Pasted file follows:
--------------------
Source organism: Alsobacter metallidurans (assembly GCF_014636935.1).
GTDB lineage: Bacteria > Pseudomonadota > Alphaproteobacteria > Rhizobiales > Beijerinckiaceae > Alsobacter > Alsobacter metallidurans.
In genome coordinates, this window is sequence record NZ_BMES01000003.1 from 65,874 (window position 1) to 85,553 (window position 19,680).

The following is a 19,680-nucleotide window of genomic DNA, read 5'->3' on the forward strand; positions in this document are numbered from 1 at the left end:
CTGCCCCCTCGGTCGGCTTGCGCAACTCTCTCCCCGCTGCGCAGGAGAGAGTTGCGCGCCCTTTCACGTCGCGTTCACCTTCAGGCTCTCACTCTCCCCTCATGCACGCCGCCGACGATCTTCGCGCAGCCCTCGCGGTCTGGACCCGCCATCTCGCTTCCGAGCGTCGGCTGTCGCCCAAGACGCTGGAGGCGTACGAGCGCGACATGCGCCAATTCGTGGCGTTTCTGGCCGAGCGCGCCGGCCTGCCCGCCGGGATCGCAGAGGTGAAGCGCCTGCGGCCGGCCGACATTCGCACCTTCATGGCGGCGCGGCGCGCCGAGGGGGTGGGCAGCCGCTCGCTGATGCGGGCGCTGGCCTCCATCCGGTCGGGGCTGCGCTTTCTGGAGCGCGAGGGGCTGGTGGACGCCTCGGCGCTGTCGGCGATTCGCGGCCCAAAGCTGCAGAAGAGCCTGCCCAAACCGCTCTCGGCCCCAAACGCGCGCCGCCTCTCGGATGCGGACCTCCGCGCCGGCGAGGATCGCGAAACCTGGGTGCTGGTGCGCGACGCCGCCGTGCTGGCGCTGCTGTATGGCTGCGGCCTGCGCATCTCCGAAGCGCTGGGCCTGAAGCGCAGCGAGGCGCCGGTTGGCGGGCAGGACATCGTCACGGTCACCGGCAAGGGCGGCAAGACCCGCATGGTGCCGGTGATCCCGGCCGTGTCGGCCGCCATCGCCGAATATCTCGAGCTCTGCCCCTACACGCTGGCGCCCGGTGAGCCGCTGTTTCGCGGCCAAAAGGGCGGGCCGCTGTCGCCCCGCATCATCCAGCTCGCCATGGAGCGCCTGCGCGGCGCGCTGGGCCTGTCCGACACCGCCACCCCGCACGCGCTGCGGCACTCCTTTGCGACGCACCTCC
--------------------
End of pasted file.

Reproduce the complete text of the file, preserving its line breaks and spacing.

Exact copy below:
Source organism: Alsobacter metallidurans (assembly GCF_014636935.1).
GTDB lineage: Bacteria > Pseudomonadota > Alphaproteobacteria > Rhizobiales > Beijerinckiaceae > Alsobacter > Alsobacter metallidurans.
In genome coordinates, this window is sequence record NZ_BMES01000003.1 from 65,874 (window position 1) to 85,553 (window position 19,680).

The following is a 19,680-nucleotide window of genomic DNA, read 5'->3' on the forward strand; positions in this document are numbered from 1 at the left end:
CTGCCCCCTCGGTCGGCTTGCGCAACTCTCTCCCCGCTGCGCAGGAGAGAGTTGCGCGCCCTTTCACGTCGCGTTCACCTTCAGGCTCTCACTCTCCCCTCATGCACGCCGCCGACGATCTTCGCGCAGCCCTCGCGGTCTGGACCCGCCATCTCGCTTCCGAGCGTCGGCTGTCGCCCAAGACGCTGGAGGCGTACGAGCGCGACATGCGCCAATTCGTGGCGTTTCTGGCCGAGCGCGCCGGCCTGCCCGCCGGGATCGCAGAGGTGAAGCGCCTGCGGCCGGCCGACATTCGCACCTTCATGGCGGCGCGGCGCGCCGAGGGGGTGGGCAGCCGCTCGCTGATGCGGGCGCTGGCCTCCATCCGGTCGGGGCTGCGCTTTCTGGAGCGCGAGGGGCTGGTGGACGCCTCGGCGCTGTCGGCGATTCGCGGCCCAAAGCTGCAGAAGAGCCTGCCCAAACCGCTCTCGGCCCCAAACGCGCGCCGCCTCTCGGATGCGGACCTCCGCGCCGGCGAGGATCGCGAAACCTGGGTGCTGGTGCGCGACGCCGCCGTGCTGGCGCTGCTGTATGGCTGCGGCCTGCGCATCTCCGAAGCGCTGGGCCTGAAGCGCAGCGAGGCGCCGGTTGGCGGGCAGGACATCGTCACGGTCACCGGCAAGGGCGGCAAGACCCGCATGGTGCCGGTGATCCCGGCCGTGTCGGCCGCCATCGCCGAATATCTCGAGCTCTGCCCCTACACGCTGGCGCCCGGTGAGCCGCTGTTTCGCGGCCAAAAGGGCGGGCCGCTGTCGCCCCGCATCATCCAGCTCGCCATGGAGCGCCTGCGCGGCGCGCTGGGCCTGTCCGACACCGCCACCCCGCACGCGCTGCGGCACTCCTTTGCGACGCACCTCC